5/19/10

Matt Bell Week 5: Michael Kimball Revision

While Matt Bell went to a concert, Michael Kimball, author of Dear Everybody and How Much Of Us There Was (Tyrant Books 2010), took over the reins of the story. Michael was able to get through about the first third of the story (compare Matt's last draft here) before he had to pack up and leave for a film screening in Hollywood. Check back with the story at 1pm EST to see Lily Hoang take over the editorial duty.
I
Our charter does not include the killing of them. We can only drive them out. In the forest, we find them now as cat, as hog, as black bird and rat. They can steal any shape, so are often indistinguishable from the other animals we must hunt when our supplies run low. 

Ia
We yell warnings, but the snake twists her mantled collar up around Barton's face. Two days pass before she finishes swallowing Barton, another four before she can scuttle her swollen body across the cracking leaves. We follow her until we are sure Barton is gone, until she passes what is left of him out her body, then we set fire to her pit and to the woods around the pit. The stink thickens the air as we pry her scales free. Hours pass and Birn argues for haste, but we must finish our task. We can't leave any bit of Barton behind.

II.
We were promised a lifetime of service for a wife. It is only the length of that life that we take issue with. The spires of our homes are so far behind us. The ocean is never in sight. These woods expand in every direction. We have pledged to push into the sea.

III.
We circle our tents tight around our dwindled supplies. The strictures of my station demand that I hunger and thirst. No such vows guide my men. Their bodies require rations we no longer possess. They hunt the forest or steal from those who live in it despite what haunts these woods. We burn them from their homes, so that one day this forest might be emptied of their forms.
IV.
I brought my men forth from the bright city before this swell of trees. My beard has grayed since, my limbs braided with muscle. Our scouts, the cut and gelded men sent before us, theylead us to new holdings set among these dark woods.
V. 
They are now possum and badger and muskrat. The names of the men I lose are legion. I remember each of them into the book of the dead. I drive us on. I will return word of their sacrifice to their widows-in-waiting.
VI. 
Others have attempted to flush this forest. Some believe those first battalions still exist further into the forest. I do not care if the forest is full of men or empty of them. It is not men who refused the new order of our cities who I came for. We are resolved toward our duties.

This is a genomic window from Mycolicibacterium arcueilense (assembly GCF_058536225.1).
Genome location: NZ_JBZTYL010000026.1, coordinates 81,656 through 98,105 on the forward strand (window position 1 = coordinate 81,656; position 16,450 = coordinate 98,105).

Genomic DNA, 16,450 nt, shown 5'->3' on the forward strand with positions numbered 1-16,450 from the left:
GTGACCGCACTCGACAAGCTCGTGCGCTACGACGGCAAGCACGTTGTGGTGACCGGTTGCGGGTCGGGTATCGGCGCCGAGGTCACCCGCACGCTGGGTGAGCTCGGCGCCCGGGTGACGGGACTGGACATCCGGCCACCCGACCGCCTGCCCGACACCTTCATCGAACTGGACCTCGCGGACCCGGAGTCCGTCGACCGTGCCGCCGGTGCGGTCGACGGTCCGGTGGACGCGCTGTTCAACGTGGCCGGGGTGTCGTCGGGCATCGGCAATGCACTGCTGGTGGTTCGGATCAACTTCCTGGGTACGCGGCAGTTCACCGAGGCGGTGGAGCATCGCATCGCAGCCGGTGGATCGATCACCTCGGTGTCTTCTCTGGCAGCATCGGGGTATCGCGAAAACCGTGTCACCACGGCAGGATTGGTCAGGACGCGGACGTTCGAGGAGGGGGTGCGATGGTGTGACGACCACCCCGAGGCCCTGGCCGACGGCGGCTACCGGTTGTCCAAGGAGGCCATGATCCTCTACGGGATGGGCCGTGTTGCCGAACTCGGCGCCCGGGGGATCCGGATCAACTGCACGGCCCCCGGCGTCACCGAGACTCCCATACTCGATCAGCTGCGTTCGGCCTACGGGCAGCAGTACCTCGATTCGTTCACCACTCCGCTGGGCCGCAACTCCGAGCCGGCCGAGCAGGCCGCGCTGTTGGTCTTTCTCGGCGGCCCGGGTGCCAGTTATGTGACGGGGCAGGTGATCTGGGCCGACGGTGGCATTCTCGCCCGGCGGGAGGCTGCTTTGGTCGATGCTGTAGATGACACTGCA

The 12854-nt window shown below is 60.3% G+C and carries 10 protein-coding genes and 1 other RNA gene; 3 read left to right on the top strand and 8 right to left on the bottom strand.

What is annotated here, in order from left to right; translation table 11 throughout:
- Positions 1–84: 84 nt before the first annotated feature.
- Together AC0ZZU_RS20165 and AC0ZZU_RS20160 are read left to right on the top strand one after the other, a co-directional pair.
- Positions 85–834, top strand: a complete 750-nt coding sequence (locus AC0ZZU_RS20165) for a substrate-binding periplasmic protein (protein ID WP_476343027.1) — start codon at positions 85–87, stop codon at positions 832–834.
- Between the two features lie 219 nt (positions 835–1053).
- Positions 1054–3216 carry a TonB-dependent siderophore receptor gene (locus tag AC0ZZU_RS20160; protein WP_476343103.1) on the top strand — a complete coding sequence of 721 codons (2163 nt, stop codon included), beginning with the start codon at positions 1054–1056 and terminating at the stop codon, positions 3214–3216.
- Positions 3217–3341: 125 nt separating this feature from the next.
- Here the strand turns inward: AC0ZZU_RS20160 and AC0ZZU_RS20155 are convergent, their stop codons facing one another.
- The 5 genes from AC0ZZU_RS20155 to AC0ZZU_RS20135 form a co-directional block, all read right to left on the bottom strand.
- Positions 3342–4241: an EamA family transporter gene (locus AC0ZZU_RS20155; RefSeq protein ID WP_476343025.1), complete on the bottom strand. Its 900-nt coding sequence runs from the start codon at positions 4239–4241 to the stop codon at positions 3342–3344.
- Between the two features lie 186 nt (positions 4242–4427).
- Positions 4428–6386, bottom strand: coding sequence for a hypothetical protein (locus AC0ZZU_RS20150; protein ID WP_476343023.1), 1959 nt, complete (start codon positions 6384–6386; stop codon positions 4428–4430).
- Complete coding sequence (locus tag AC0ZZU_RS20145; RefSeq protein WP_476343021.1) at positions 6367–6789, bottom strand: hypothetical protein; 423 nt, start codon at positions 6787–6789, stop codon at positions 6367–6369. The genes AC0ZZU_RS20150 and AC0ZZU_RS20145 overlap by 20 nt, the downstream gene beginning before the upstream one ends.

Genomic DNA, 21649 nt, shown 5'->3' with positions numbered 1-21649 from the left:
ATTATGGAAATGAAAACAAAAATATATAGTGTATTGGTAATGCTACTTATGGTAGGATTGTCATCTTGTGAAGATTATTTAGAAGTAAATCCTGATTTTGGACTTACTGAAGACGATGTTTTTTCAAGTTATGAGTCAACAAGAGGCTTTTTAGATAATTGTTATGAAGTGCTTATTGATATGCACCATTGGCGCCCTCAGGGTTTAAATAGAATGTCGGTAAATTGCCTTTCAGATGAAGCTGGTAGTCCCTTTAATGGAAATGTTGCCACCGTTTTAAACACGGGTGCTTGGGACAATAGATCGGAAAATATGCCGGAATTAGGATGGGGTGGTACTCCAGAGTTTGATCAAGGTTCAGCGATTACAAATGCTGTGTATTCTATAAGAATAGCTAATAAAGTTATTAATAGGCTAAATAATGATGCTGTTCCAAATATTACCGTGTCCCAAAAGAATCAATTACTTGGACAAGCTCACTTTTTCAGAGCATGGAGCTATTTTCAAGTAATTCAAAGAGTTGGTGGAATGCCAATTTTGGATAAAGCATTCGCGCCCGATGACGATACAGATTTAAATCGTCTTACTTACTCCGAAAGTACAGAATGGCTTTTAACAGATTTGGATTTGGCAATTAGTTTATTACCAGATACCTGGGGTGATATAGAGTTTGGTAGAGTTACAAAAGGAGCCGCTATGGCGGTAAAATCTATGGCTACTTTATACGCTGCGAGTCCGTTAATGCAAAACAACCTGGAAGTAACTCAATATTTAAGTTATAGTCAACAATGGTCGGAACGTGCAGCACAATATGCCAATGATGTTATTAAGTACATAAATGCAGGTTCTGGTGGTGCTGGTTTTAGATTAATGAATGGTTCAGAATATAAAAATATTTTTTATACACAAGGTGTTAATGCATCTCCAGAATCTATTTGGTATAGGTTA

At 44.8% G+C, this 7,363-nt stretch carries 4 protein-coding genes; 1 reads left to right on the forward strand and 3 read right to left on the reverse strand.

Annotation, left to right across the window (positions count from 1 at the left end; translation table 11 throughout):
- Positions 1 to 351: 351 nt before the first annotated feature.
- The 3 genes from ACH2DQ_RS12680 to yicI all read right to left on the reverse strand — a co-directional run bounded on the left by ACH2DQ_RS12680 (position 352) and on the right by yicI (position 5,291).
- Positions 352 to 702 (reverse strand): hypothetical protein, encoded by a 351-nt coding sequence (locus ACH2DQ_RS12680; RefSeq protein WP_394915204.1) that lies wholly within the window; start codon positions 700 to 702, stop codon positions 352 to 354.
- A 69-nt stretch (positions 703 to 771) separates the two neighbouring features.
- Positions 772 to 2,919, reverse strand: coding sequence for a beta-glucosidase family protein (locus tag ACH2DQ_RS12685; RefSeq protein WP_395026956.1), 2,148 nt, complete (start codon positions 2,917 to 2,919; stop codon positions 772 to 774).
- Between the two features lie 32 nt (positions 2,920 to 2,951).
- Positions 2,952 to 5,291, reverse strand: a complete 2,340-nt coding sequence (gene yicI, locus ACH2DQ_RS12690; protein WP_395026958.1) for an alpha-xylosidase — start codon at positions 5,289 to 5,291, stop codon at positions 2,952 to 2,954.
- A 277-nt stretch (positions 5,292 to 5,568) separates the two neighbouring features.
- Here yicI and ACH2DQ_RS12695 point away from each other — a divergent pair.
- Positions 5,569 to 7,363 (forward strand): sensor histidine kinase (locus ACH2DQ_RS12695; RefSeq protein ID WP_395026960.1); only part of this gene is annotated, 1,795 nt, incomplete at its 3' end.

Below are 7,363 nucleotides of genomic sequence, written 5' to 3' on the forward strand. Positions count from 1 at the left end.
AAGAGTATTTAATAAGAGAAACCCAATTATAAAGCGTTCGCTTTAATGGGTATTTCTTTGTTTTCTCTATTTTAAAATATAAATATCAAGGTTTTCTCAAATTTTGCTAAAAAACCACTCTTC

VII.
Even in the day we rely on our lanterns and torches. The men complain of their hunger, their cold. A hare leads one of the men away from the camp. I holds the other men back as a worm and a fly lay their eggs in him. We wait until he is covered and set him alight. For a day, it lights the way. For a day, we lose no more men. 
VIII.
We only rarely catch one still in the form of a woman. Always the prisoner is young. Always she is comely. Always she tempts me with her want to steal from me what I have already pledge. In my tent, I ready myself with prayer and fasting, until my body is shriven against all possible wants, until my gauntness achieves its furthest prominence, so that my shoulderblades press against the paper of my flesh. I call for the prisoner only then. To do less is to risk too much.
IX.
In our twelfth year, Taschen begins to recognize his childhood in the faces we push out. In the form of a hare he sees the eyes of his nursemaid, then in the gait of a deer a girl he chased when he was young. His fantasies persist until they awakens the imaginations of the other men. Soon their hands hesitate, hang back from their spear-hafts. The next time I urge them into the brush, they balk, question my orders, and so also the older orders that inform my own. At my command, the men who are still loyal to me turn on Taschen, hold him down while I help him with his delusions. If it is his sight that gives him trouble, then it is his sight I will remove.
X.
The scout Roob captures one in the form of a crow. Rather than push her on, he cages the bird, hangs it from his wagon. For a week, the men busy themselves with superstitions. They sit below the cage, listen for signs of the witch within, test it in the ways the book instructs us to test. On the eight day after the bird's capture, Keenan wrings its neck, then opens it with his knife. He scries its innads, asks its offal how long until we reach the sea and complete our journey. Despite the sin, I let this continue, let Keenan prove there is no prophecy, no answers but my answers. Afterward, he spits and cooks its flesh, shares his kill with no one.
XI. 
There is the book of the dead and the book of the living, but it is only the first that I write in, that I amend with the scripted names of our fallen. The book of the living is already perfected, absolute. Its commands are infallible. It is against the law of the book of the living to question its contents. When the men become pestered with endless questions, the book proves itself true with shapes new to this forest, taken from our oldest stories: First one in the form of a griffin, then of a three-headed dog, then a scaled woman with hair made of snakes. We have no right weapons with which to challenge these foes. One by one they fill the pages of my book with the names of my men.